'Great Expectations' (2012) Movie Review

There is a passage from Charles Dickens' "Great Expectations" that I think is better than the rest. It's the moment Estella, speaking to Pip, tells him she has "no heart". Her monologue in that moment says so much in my opinion, about her view of herself, what she believes she deserves and whom she always will be. That scene in David Lean's 1946 adaptation couldn't be better, in Mike Newell's latest adaptation it doesn't fall flat, but it doesn't stand out as much as I wished it would. The same could be said for the film itself, which is perfectly serviceable, but overall nothing that offers a shift to the landscape.

'Great Expectations'
Grade: B-

Great Expectations"Great Expectations" is a Main Street Films release, directed by Mike Newell and is rated PG-13 for some violence including disturbing images.

The cast includes Jeremy Irvine, Helena Bonham Carter, Ralph Fiennes, Robbie Coltrane, Jason Flemyng, Sally Hawkins and Holliday Grainger.

For more information on this film including pictures, trailers and a detailed synopsis click here.

Dickens' novel has been adapted for the screen a myriad of times, from silent films to modern adaptations and just as soon as it begins, it's quite clear why. Great Expectations, if told with a competent cast, as it is here, is simply a fantastic story. And while this film doesn't entirely convince you it was an adaptation worth undertaking, it is still a great story nevertheless.

I'm sure you know the plot, so I'll keep this brief... The film centers on Pip (Jeremy Irvine), an orphan that eventually finds himself the recipient of some property courtesy of a mysterious benefactor. The gift grants him the opportunity to make a life for himself as a gentleman in the class system of London. The chance also opens the door for him to meagerly pursue the lovely, yet hard-hearted Estella (Holliday Grainger), though fate or something darker seems to be keeping them apart.

All the familiar faces are here with Ralph Fiennes doing what he does as Magwitch and ditto Helena Bonham Carter as Miss Havisham, a piece of casting that seems a little too on the nose to the point I'm not sure I can tell any longer where Carter ends and her characters begin. Robbie Coltrane plays Jaggers, Jason Flemyng as Joe and Ben Lloyd-Hughes is perfectly sinister as Bentley Drummle.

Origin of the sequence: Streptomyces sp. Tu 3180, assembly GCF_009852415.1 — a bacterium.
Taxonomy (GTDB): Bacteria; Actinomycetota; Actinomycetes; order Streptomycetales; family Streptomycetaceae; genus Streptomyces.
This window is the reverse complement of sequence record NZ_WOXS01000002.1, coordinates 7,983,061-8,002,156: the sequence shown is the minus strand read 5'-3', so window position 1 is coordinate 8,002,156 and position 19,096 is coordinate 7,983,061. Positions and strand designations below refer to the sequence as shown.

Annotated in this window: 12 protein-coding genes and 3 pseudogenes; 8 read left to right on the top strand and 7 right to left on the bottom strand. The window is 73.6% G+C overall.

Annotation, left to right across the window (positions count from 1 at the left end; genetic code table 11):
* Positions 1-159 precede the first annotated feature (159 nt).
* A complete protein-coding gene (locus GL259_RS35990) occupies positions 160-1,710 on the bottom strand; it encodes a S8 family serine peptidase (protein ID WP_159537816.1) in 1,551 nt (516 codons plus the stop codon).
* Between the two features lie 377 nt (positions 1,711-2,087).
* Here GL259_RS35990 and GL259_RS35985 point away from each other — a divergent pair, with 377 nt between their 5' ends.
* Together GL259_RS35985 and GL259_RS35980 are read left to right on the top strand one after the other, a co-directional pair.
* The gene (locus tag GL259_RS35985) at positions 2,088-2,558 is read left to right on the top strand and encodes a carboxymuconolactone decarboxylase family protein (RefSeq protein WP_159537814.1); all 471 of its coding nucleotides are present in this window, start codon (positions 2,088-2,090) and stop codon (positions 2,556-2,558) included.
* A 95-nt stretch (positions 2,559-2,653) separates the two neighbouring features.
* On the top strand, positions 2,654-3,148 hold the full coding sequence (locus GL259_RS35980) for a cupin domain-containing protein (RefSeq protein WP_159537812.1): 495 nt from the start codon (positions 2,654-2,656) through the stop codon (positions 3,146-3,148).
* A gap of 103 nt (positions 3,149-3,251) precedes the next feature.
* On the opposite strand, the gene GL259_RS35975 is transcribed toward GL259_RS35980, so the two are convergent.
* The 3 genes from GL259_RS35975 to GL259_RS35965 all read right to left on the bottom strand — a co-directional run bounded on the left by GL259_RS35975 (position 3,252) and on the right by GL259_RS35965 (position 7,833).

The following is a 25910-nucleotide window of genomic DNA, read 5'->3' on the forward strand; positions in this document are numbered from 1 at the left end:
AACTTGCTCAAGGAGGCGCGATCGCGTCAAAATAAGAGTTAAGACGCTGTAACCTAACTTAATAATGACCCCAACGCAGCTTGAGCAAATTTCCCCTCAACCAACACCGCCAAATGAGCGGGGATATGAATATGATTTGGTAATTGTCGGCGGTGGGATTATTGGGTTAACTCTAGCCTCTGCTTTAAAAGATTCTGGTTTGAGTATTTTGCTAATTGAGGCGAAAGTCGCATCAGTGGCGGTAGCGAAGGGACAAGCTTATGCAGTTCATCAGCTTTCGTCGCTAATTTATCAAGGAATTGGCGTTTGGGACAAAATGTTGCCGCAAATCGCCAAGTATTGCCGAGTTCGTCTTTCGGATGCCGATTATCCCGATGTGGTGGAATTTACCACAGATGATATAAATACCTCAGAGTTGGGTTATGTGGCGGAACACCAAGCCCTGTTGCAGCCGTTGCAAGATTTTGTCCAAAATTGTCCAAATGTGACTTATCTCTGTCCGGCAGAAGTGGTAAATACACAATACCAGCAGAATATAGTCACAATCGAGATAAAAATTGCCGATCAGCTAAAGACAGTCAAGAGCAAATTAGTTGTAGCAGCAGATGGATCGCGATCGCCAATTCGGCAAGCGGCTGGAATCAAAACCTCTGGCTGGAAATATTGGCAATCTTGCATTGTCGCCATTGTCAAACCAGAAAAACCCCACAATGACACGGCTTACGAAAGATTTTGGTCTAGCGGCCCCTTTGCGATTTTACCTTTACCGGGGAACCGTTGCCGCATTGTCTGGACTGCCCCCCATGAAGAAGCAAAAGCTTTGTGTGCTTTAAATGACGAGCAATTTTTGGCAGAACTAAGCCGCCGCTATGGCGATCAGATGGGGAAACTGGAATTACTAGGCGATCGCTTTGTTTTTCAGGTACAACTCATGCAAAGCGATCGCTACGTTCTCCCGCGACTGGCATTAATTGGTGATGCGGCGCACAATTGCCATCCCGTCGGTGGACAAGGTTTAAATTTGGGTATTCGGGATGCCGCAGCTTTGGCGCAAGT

For the two leads, I liked Grainger as Estella, her looks are quite overpowering and she handles the material well, and Irvine showed far more talent here than he did in War Horse. Maybe that's talent, or maybe it's because the dialogue he was reading here was some of literature's most classic prose compared to the melodramatic junk in War Horse.

I also enjoyed Richard Hartley's score, which every so often had a slight modern edge to it, and John Mathieson has some crane shots that really worked, particularly early in the film as Pip runs along the creek's edge.

From a production standpoint, at times the locations are a bit bland and at no point was I impressed with the design of Miss Havisham's tattered estate. Everything involving her character seemed so incredibly over the top. The set was overdressed as was Bonham Carter. Things only felt real during Estella's "I am what you have made me" moment, but even that loses it's impact as it tapers off and the set begins to swallow the scene up.

And every so often, scenes felt staged. There were moments I felt I could be watching a stage play as Pip would exit stage left and others would enter behind him. This, contrasted with some excellent location shots, can become a bit distracting as the film wears on.

For Dickens fans, however, I think you'll at least be pleased this isn't some butchering of the prose and may even quite enjoy it. It is a satisfying telling, but, again, you've probably seen better.